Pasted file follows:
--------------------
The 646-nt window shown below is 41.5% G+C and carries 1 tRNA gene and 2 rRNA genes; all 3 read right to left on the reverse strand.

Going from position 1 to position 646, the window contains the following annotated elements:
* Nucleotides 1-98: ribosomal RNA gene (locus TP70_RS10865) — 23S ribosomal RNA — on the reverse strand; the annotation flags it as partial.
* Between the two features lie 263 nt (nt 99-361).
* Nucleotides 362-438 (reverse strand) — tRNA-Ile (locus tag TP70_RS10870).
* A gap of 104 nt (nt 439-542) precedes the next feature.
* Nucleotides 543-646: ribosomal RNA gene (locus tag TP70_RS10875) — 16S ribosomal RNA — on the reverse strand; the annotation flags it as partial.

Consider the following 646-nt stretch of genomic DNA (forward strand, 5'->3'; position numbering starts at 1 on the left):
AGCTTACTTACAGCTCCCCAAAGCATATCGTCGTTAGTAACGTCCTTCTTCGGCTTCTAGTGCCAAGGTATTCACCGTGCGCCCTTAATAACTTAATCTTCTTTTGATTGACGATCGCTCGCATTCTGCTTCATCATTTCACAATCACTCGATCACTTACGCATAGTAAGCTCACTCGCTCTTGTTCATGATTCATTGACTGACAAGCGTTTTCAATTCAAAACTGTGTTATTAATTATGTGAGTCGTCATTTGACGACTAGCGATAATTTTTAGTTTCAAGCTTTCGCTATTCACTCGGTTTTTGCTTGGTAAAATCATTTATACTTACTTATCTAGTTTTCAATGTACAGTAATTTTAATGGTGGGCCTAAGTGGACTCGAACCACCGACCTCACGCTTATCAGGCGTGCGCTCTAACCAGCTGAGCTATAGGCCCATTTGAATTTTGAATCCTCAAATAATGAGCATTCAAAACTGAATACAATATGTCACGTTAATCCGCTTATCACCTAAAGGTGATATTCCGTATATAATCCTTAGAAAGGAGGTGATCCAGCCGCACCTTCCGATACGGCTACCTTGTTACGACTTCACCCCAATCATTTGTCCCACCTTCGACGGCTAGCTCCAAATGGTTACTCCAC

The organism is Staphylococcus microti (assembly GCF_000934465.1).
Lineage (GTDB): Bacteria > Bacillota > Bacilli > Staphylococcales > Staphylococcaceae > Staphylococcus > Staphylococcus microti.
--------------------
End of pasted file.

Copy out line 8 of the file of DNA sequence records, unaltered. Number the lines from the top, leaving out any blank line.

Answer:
Consider the following 646-nt stretch of genomic DNA (forward strand, 5'->3'; position numbering starts at 1 on the left):